The article 47 is about inclusive participation in all government structures and public services. But the word 'inclusion' has not been mentioned. The words like 'proportional' and 'inclusion' were clearly mentioned in the interim constitution. That interim constitution had also clearly stipulated that Madhesi, Dalit, Indigenous People, Women and backward communities will be included in all state mechanism in proportion to their populations. But the draft constitution has not only omitted these lines but also recognized 'Khas Arya' as a beneficiary of the state's inclusion policy. In the words by political analysts Dr Krishna Hachhethu, the draft constitution has reserved 91 per cent of the all seats to Bahun/Chhetris. So, the draft constitution looks far more regressive. There are more  regressive provisions in it. First, contrary to what the interim constitution stipulates, the draft constitution has postponed the task of naming and demarcating federal provinces. The issue of demarcation, which was sorted out by the state restructuring committee, has been revived. The parties have defied the Supreme Court (SC)'s order. So, due to all these reasons, the draft constitution is unacceptable to indigenous people, Madhesi, marginalized and backward communities.

Rights to freedom

Several clauses of prohibitory provisions enshrined in the article 22 (2) of the draft constitution have raised fears that indigenous people's rights to express their political opinion, open political parties and fight for their community's well-being will be severely crippled. There are also fears that those who raise ethnic issues will be termed communal and be framed under false charges.

The draft constitution has overlooked provisions of the ILO-169 and the UN Declaration on the Rights of Indigenous People.

Single caste supremacy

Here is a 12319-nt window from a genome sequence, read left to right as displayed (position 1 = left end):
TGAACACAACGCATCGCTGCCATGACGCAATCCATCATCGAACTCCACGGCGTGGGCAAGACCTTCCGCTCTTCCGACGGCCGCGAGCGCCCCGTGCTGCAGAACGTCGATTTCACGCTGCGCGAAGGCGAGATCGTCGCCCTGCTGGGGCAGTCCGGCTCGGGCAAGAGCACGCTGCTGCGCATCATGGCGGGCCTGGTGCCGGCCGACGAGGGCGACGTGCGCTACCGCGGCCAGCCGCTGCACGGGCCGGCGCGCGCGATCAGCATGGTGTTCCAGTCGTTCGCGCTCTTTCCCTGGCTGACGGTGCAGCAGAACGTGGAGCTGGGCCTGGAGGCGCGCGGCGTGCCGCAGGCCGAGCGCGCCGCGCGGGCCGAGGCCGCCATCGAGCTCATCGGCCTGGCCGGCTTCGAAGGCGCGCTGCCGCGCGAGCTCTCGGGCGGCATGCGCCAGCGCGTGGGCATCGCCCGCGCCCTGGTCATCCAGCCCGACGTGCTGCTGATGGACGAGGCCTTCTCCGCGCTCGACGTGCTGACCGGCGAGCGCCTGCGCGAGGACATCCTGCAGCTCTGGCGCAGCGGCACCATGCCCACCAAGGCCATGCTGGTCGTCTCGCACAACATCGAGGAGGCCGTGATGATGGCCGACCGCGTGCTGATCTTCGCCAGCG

Cow remains the national animal. So, even though the country is secular, slaughter of cows, which is part of tradition of some of indigenous communities, will be outlawed. This provision has indirectly criminalized celebrating festivals and culture of Muslims and some indigenous people. So, continuing with the cow was the national animal is an attempt to maintain the dominant caste's supremacy.

Religious freedom or dominance of the Hindu religion?

The article 31 (3) of the draft constitution has curbed religious freedom. By declaring religious conversion as an illegal act, it has indirectly outlawed practicing all religions but Hindu.

Constitutional recognition of Khas-Aarya

The article 88 (2) has defined Khas-Arya – the dominant class that has never faced discrimination and exclusion in the history. This article seems to have been guided by a motive to maintain supremacy of Khas-Arya community. The draft constitution has also rejected rights of indigenous people ensured by international treaties and conventions, which Nepal is a signatory to. So, if any community benefits from this draft constitution, it is just the same old dominant one. 

Against human rights

The draft constitution has overlooked provisions of the ILO-169 and the UN Declaration on the Rights of Indigenous People. So, if the draft constitution gets endorsed, indigenous people will be relegated to the level of second-class citizens. Along with them, Madhesi, Dalit, Muslim and women will also face exclusion on the basis of their identity. So, all these discriminatory and exclusionary provisions enshrined in the draft constitution  must be corrected. Otherwise, the discriminated communities will never own it, and achieving peace and prosperity will be impossible.